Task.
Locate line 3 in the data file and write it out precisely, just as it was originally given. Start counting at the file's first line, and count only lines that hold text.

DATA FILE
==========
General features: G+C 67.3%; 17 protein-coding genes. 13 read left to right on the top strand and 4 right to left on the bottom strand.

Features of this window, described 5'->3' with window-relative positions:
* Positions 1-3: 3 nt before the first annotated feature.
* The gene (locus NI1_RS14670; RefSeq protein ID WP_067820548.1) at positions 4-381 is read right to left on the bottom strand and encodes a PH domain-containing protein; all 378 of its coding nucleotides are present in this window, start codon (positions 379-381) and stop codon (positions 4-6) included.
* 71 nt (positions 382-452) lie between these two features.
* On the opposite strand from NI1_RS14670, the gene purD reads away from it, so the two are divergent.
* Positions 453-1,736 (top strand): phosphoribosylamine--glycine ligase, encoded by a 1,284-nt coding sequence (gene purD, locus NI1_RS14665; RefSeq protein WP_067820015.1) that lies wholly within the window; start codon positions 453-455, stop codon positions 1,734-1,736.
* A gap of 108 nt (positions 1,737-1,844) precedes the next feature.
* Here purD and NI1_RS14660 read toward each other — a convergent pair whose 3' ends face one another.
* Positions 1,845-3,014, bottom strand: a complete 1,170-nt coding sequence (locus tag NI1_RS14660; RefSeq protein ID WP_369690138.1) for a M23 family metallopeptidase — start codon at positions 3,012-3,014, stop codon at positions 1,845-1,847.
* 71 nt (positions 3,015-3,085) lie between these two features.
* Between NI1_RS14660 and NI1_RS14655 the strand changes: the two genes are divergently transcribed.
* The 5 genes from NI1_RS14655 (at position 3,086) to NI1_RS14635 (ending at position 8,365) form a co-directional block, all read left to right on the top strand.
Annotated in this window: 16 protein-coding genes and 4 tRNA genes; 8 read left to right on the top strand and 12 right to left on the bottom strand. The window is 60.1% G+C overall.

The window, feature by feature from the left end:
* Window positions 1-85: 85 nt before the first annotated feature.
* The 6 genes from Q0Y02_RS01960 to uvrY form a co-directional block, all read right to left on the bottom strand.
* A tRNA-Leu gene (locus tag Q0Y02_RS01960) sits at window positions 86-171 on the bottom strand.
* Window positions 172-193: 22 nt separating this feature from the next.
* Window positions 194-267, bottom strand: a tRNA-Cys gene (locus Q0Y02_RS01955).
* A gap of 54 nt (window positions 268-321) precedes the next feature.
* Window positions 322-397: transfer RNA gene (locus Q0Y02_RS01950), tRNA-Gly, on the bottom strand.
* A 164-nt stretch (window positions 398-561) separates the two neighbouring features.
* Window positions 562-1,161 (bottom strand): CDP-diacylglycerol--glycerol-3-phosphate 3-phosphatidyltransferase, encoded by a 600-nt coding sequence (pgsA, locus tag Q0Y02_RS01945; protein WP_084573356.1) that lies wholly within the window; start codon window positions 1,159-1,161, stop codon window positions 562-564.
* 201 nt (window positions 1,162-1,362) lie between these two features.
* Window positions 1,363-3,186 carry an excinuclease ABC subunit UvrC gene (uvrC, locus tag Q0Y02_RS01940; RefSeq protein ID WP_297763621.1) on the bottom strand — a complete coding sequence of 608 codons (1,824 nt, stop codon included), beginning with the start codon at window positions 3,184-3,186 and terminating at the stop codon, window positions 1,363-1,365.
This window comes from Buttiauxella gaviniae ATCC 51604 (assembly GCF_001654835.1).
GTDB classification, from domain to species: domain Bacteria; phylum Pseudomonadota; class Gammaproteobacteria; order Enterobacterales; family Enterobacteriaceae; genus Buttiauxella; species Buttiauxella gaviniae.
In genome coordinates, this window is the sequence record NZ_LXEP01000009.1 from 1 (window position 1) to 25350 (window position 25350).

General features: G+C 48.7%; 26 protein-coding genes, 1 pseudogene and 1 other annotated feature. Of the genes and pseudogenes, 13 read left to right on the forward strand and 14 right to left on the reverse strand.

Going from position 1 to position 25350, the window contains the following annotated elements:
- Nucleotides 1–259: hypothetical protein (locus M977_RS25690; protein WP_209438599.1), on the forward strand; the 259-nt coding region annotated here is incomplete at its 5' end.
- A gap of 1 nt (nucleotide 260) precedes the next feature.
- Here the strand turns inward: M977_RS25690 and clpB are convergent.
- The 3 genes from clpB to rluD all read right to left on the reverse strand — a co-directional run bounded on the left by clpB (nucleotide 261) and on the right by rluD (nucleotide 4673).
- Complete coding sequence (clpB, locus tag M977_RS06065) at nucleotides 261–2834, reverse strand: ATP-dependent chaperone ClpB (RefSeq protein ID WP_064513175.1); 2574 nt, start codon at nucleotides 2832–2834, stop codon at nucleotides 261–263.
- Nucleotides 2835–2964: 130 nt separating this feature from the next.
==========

* Positions 1-3: 3 nt before the first annotated feature.